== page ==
Pyrolysis is the process in which wood is heated, decomposed and eventually converted into desired product in absence of air in the fixed bed reactor. The pyrolysis includes carbonization (destructive/dry distillation of wood), charcoal processing, gasification, activated carbon processing. The pyrolysis products is wood charcoal. The activation of the raw materials is done normally in the presence of chemical agents such as zinc chloride, magnesium chloride, calcium chloride or phosphoric acid. The carbonized material is treated with oxidizing gas in a furnace at 800-10000C under the conditions that permit removal of nearly all the adsorbed hydrocarbons and some of the carbon to increase the surface area.
  • Steam Activation
    The steam activation process is introduced in India by Dr. R. G. W. Farnell of U.K. First steam activation plant was installed in India in 1958 in Rajpipla and second plant came in operation in 1962 in Najibabad, Distt. Bijnore.in able guidance of  Mr. S. B. Dhungat.
     

  • Chemical Activation

  • Chemical activation is generally used for the production of activated carbon from sawdust, wood or peat. The raw material is impregnated with a strong dehydrating agent, typically phosphoric acid (H3PO4) or zinc chloride (ZnCl2) mixed into a paste and then heated to temperatures of 500 - 800°C to activate the carbon. The resultant activated carbon is washed, dried and ground to powder. Activated carbons produced by chemical activation generally exhibit a very 'open' pore structure, ideal for the adsorption of large molecules.
This technique is generally used for the activation of coconut shell and charcoal subsequent to carbonization. The charcoal is activated by reaction with steam at a temperature of 800-1000oC under controlled atmosphere in a Rotary Shell to facilitate uniform heat distribution and improved gas–solid contact. The reaction between steam and charcoal takes place at the internal surface area.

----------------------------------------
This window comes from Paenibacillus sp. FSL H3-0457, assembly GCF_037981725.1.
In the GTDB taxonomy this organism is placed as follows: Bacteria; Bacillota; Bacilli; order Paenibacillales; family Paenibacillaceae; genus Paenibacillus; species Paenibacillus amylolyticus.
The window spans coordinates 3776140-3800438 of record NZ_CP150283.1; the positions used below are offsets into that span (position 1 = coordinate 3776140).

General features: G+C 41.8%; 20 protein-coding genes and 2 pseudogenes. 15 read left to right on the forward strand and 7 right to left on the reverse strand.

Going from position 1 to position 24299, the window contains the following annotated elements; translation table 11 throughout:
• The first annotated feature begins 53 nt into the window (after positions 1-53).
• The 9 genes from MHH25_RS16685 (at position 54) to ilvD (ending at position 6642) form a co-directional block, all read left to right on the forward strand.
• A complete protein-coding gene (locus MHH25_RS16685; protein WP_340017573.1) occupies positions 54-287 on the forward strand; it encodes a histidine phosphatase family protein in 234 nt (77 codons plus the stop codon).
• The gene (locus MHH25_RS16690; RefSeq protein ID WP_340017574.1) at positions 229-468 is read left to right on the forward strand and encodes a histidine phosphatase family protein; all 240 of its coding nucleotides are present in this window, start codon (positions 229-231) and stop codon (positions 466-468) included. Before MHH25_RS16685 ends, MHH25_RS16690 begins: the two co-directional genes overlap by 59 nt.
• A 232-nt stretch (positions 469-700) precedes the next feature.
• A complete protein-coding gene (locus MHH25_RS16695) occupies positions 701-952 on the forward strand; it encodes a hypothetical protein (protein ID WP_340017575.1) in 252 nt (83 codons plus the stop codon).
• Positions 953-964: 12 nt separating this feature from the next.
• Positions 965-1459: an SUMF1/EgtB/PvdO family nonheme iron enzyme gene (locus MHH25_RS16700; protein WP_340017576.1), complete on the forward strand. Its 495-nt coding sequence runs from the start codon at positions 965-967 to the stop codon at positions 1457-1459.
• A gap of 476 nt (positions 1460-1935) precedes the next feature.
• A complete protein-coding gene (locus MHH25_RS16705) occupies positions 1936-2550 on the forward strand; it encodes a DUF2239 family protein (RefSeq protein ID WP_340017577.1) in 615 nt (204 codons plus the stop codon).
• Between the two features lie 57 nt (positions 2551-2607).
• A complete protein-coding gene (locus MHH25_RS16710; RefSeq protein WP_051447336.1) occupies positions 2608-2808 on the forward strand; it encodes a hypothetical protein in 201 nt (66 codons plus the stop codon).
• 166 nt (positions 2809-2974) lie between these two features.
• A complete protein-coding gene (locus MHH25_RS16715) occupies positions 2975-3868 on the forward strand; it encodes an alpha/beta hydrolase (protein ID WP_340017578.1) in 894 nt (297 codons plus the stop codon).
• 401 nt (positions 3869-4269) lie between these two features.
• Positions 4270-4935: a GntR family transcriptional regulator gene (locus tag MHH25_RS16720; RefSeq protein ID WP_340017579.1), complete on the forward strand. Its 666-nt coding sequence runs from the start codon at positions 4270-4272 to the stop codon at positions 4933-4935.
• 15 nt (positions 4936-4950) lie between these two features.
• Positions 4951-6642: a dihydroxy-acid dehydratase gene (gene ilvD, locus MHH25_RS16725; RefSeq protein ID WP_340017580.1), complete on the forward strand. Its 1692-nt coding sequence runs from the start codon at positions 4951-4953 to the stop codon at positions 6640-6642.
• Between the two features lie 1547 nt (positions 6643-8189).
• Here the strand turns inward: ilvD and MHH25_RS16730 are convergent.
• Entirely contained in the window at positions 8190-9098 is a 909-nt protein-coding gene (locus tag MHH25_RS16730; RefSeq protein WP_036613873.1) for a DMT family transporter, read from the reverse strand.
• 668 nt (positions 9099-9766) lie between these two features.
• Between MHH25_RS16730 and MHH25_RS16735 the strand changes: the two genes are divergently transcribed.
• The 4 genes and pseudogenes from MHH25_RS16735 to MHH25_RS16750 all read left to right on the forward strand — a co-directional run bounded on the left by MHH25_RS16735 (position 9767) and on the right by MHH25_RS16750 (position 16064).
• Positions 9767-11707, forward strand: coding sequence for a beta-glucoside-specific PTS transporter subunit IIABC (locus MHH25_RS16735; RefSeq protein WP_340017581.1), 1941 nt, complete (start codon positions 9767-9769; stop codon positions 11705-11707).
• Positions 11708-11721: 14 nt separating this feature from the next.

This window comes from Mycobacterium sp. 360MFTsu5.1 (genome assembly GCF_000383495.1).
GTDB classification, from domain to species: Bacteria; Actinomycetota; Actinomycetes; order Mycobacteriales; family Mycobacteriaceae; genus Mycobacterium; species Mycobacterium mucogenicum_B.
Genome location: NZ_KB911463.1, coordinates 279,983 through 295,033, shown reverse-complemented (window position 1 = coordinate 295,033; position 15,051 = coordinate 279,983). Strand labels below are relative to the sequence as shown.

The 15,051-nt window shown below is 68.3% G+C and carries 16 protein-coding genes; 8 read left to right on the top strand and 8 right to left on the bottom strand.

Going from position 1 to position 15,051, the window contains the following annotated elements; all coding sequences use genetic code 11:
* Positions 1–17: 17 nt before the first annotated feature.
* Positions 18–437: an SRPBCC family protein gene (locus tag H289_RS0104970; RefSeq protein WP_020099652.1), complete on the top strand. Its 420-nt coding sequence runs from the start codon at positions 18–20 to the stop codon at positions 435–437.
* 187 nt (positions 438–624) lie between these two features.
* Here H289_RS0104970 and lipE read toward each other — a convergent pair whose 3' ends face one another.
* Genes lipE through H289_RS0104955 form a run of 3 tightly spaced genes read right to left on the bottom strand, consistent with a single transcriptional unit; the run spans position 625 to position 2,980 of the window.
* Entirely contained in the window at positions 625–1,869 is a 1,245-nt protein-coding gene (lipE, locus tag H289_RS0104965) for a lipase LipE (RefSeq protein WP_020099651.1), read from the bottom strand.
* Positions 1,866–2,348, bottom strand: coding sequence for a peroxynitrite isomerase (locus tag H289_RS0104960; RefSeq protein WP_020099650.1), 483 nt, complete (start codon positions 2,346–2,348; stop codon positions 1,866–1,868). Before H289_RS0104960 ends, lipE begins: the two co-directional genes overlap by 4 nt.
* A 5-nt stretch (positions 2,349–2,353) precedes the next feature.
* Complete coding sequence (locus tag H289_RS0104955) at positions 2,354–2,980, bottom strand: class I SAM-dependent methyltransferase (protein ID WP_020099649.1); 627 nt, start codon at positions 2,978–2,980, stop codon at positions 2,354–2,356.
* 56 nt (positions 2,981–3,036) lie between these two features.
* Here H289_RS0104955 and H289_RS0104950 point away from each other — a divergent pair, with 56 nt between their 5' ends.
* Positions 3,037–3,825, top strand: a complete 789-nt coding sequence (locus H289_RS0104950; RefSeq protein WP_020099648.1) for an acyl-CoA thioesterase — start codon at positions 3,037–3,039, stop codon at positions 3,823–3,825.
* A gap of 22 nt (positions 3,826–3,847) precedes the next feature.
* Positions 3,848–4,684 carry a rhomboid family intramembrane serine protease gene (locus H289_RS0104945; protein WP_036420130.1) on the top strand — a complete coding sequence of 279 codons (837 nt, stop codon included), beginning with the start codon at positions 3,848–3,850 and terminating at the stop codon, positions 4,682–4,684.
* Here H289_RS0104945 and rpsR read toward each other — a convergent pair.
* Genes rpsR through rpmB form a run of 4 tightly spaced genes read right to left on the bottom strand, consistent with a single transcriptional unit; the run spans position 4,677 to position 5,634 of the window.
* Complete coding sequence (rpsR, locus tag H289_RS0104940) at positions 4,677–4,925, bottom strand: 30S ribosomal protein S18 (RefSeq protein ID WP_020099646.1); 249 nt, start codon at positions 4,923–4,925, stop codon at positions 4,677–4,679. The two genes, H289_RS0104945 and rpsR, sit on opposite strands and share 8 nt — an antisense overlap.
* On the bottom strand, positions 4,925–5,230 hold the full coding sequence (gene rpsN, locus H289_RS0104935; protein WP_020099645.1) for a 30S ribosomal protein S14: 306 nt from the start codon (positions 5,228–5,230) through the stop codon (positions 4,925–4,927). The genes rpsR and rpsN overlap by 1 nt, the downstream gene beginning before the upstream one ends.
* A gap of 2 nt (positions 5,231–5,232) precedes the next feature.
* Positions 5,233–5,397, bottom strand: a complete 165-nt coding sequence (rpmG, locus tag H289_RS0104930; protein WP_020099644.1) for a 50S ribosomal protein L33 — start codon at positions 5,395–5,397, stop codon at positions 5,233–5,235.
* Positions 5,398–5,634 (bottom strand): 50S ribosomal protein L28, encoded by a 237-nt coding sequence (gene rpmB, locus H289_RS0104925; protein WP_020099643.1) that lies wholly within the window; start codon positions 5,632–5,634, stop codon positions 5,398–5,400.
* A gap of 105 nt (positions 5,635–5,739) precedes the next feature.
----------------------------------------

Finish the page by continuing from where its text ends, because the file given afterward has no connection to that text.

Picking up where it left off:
Initially, gasification of the carbonized material with steam occurs and the following reaction, known as the Water-Gas reaction, takes place :
C + H20 -> CO + H2 -175,440 kJ/(kg mol)
This reaction being exothermic, temperature is maintained by partial burning of the CO and H2 formed, as follows :
2CO + O2 -> 2CO2 +393,790 kJ/(kg mol)
2H2 + O2 ->2H2O +396,650 kJ/(kg mol)

Flow Diagram for Activated Carbon Production
Flow Diagram for Activated Carbon Production

The process described above produces a carbonaceous substance with many small pores and thus a very large surface area, which is then crushed to yield a granular or pulverized product. Granular activated carbon (GAC) is more commonly used in water systems than pulverized activated carbon (PAC). Depending on the characteristics (particle size, pore size, surface area) of the granular carbon used, these are effective for removing organic chemicals in industrial waste and trace organics, lead, taste and odours in drinking water.